Soaring steel prices bolster railcar scrap market: Greenbrier
A nearly five-fold increase in steel prices is pushing railcar owners to scrap older railcars, a trend that could continue until 2022, according to railcar maker Greenbrier.
Jay Carter, director of strategic marketing for Greenbrier (NYSE: GBX) estimates that steel prices have risen from $ 400 per short ton to $ 1,900 in recent months, prompting railcar owners to scrap obsolete equipment to take advantage of higher scrap prices.
The metal can be recycled to make steel, at home or abroad.
In 2020, around 47,000 railcars were scrapped, and 2021 has already reached that milestone, according to Carter. About 60,000 to 65,000 cars in total could be scrapped in 2021, Carter said at FTR’s virtual conference last week.
But demand for railcar orders is also growing year on year, although higher steel prices could increase manufacturing costs as railcar owners weigh the need for new railcars against the amount they are paying for. they’re willing to pay for them, according to Carter.
Those with more cars in stock might be less inclined to be in the market, Carter said.
Indeed, the number of cars in stock fell below 400,000, which is more in line with normal levels. The number of cars in storage peaked last July and August at around 525,000 cars. But railcar usage has increased since then, with usage rates rising for 14 consecutive months, Carter said.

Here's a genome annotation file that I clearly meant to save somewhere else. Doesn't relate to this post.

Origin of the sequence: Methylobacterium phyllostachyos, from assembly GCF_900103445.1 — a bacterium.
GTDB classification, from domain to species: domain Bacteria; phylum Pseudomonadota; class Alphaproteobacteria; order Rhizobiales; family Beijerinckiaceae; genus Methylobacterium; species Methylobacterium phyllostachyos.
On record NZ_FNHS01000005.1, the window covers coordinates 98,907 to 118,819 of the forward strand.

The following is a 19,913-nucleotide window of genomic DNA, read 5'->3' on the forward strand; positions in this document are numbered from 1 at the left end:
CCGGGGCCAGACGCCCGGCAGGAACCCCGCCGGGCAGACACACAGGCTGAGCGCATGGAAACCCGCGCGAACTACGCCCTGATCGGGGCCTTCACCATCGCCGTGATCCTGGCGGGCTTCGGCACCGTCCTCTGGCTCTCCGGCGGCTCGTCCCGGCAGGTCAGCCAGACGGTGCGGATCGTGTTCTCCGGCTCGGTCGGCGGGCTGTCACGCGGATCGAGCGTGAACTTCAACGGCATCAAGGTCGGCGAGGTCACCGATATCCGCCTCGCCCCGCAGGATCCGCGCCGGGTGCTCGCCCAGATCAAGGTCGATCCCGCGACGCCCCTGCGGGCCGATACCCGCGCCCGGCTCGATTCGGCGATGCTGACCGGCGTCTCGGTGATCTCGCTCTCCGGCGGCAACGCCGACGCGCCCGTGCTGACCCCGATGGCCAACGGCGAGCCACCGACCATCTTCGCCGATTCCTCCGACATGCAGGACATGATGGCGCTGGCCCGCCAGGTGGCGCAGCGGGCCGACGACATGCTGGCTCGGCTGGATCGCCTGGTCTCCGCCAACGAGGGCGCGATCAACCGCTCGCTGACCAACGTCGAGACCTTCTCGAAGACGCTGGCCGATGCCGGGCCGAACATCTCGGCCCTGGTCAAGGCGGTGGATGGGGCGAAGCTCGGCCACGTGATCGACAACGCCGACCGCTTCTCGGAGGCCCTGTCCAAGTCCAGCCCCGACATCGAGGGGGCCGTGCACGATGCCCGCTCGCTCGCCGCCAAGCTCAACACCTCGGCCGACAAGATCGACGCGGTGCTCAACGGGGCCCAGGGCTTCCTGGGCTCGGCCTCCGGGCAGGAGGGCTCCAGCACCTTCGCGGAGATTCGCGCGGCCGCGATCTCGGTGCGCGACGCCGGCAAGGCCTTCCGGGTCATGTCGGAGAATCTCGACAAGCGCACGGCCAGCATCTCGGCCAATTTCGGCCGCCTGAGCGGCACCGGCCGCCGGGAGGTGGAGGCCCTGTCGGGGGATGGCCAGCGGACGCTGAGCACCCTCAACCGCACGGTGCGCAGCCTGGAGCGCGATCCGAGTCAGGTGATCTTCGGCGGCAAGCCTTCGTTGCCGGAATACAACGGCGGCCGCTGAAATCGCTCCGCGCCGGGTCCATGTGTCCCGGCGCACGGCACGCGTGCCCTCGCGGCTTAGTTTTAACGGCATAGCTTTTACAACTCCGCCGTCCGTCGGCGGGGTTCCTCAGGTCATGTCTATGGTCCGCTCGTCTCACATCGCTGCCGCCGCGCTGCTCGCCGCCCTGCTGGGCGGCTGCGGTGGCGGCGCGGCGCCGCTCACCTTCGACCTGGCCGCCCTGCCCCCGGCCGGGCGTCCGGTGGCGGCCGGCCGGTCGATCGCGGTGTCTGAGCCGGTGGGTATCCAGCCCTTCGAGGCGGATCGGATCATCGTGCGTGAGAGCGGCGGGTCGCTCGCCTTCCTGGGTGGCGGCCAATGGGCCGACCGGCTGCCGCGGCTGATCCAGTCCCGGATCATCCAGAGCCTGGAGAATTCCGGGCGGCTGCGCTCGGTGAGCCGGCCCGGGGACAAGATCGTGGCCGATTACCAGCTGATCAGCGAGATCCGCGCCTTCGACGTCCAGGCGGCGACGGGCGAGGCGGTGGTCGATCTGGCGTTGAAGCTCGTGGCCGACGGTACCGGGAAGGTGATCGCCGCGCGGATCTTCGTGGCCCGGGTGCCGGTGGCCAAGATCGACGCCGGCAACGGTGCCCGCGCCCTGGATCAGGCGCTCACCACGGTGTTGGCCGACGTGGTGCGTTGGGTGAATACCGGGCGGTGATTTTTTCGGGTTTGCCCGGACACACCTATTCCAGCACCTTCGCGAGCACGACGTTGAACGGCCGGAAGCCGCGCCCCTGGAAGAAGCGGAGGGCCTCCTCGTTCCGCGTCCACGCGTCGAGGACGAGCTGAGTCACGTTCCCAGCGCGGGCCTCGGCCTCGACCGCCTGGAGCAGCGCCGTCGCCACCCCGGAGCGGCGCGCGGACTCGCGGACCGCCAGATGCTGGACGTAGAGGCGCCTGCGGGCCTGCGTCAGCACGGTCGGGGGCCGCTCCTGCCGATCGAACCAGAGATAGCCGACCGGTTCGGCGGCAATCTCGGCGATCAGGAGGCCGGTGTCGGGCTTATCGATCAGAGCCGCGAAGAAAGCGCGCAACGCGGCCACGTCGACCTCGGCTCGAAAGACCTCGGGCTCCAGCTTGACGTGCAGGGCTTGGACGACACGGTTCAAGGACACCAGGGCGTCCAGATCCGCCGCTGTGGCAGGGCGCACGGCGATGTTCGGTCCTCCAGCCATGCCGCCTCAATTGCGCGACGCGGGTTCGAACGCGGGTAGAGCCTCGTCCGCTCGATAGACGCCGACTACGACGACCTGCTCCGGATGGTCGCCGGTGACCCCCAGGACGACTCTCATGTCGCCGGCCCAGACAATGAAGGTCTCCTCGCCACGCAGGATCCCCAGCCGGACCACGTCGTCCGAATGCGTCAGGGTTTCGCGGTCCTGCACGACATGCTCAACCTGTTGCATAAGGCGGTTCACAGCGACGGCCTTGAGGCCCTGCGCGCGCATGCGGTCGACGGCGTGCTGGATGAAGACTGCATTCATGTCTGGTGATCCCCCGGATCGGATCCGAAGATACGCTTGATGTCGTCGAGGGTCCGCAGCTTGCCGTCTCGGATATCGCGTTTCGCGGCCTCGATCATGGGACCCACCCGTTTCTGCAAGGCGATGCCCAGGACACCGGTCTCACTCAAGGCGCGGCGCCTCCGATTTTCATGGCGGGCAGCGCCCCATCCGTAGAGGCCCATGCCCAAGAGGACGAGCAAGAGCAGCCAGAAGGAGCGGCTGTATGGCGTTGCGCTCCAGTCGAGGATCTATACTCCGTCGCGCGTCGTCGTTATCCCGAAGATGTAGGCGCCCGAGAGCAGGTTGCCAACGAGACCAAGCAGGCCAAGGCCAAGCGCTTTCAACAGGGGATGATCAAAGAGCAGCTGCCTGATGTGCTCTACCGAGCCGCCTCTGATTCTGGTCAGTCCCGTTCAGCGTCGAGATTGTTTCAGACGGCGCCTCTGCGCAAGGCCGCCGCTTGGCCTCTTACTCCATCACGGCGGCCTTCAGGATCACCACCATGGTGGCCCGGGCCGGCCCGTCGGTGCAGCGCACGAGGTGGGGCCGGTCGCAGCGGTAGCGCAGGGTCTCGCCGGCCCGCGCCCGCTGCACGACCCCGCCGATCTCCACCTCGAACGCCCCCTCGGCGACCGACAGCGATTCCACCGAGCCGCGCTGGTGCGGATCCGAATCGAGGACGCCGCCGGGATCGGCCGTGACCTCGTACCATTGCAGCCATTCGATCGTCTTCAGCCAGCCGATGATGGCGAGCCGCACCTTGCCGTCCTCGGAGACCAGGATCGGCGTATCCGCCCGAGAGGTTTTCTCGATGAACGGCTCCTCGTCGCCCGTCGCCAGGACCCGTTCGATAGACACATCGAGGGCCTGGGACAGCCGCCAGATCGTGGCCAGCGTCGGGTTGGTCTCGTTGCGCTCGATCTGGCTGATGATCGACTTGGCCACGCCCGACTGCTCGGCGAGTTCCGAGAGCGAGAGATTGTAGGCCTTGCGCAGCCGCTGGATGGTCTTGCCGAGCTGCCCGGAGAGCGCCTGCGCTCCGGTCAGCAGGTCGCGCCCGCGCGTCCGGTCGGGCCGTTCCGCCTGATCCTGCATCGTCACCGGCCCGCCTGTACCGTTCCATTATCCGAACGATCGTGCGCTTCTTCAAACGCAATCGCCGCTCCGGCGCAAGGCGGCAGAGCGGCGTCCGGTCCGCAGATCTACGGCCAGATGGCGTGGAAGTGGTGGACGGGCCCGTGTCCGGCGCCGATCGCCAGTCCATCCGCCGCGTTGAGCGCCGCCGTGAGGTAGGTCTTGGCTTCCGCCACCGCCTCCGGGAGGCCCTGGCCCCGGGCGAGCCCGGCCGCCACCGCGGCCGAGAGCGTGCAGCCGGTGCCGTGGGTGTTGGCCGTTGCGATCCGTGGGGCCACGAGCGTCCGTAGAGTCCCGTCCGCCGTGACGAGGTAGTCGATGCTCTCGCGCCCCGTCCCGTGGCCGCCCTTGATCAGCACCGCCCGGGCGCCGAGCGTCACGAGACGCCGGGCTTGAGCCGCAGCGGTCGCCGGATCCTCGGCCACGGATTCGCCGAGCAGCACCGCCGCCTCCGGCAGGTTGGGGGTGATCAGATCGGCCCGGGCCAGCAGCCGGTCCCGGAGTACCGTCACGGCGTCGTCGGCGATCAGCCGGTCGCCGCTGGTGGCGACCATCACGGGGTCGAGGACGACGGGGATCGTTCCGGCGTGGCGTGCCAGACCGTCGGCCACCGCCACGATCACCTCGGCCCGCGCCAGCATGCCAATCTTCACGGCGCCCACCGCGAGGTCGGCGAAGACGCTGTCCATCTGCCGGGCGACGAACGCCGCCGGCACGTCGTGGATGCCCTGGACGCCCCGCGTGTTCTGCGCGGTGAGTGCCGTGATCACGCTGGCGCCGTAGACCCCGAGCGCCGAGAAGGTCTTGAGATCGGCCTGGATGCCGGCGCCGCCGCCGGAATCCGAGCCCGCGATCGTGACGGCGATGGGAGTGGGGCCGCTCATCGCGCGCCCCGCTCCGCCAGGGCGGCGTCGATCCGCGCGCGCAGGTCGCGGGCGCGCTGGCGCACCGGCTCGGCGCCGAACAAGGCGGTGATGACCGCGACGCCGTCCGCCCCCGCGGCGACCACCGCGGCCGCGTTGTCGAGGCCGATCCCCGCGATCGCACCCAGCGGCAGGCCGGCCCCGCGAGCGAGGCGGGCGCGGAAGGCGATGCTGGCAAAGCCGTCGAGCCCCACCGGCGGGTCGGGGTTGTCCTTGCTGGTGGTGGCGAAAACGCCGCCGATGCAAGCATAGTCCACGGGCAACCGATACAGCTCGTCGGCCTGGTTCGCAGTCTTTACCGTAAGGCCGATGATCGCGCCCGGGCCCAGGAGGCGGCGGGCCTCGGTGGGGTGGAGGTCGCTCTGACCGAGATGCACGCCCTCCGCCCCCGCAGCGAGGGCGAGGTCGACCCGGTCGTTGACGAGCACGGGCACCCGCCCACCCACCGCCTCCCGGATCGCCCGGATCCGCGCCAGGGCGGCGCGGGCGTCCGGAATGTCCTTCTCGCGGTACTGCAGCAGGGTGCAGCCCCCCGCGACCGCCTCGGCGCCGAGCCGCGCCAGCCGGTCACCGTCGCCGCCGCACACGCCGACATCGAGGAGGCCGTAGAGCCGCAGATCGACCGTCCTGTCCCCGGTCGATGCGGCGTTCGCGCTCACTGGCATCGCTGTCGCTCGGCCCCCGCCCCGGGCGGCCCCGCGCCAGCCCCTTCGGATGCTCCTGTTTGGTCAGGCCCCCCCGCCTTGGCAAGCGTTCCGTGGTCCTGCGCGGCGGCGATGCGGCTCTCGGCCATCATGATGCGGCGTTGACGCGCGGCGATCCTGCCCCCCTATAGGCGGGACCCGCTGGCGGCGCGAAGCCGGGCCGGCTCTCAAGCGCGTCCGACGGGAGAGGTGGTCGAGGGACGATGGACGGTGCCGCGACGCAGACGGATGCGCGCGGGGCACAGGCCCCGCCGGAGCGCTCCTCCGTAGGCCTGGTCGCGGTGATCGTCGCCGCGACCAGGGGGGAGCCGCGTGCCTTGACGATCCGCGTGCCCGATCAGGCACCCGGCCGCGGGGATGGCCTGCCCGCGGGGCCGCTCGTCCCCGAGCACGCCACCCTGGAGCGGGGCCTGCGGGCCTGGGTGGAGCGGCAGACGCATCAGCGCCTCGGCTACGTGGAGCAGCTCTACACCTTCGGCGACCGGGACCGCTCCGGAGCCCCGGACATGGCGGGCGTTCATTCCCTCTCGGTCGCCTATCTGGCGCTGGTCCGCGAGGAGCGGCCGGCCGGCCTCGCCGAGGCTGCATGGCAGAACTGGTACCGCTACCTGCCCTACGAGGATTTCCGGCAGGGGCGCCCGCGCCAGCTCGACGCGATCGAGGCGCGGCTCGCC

The cars coming out of storage can be destined for use on the grid, or they can be destined for scrap: âYou might not get those kinds of high scrap rates in the future,â Carter said.
While high steel prices are the dominant topic among railcar builders, other factors are weighing on the market as well.
Longer term, passing an infrastructure bill in Congress could stimulate demand for new railcars to haul aggregate, although it could also lead to higher steel prices. Meanwhile, a $ 20 spread between West Texas Intermediate crude and Western Canada Select crude could increase crude by rail movements to the US Gulf Coast.
About 30,000 to 40,000 box cars are also expected to reach the end of their life over the next 12 years, and although a one-to-one replacement is unlikely, more box cars will need to be manufactured in the years to come, a Carter said.
In the short term, higher natural gas prices could encourage greater use of coal, thereby increasing the use of coal-fired cars, said Todd Tranausky, consultant and host of Carter and FTR.
Despite headwinds that could hamper car orders, lower train speeds this year are encouraging more inquiries as more cars are needed to support the same volume of traffic, Carter said. Railcar speeds through the end of August were down 8% year-on-year due to rail volume gains, port congestion and labor shortages.
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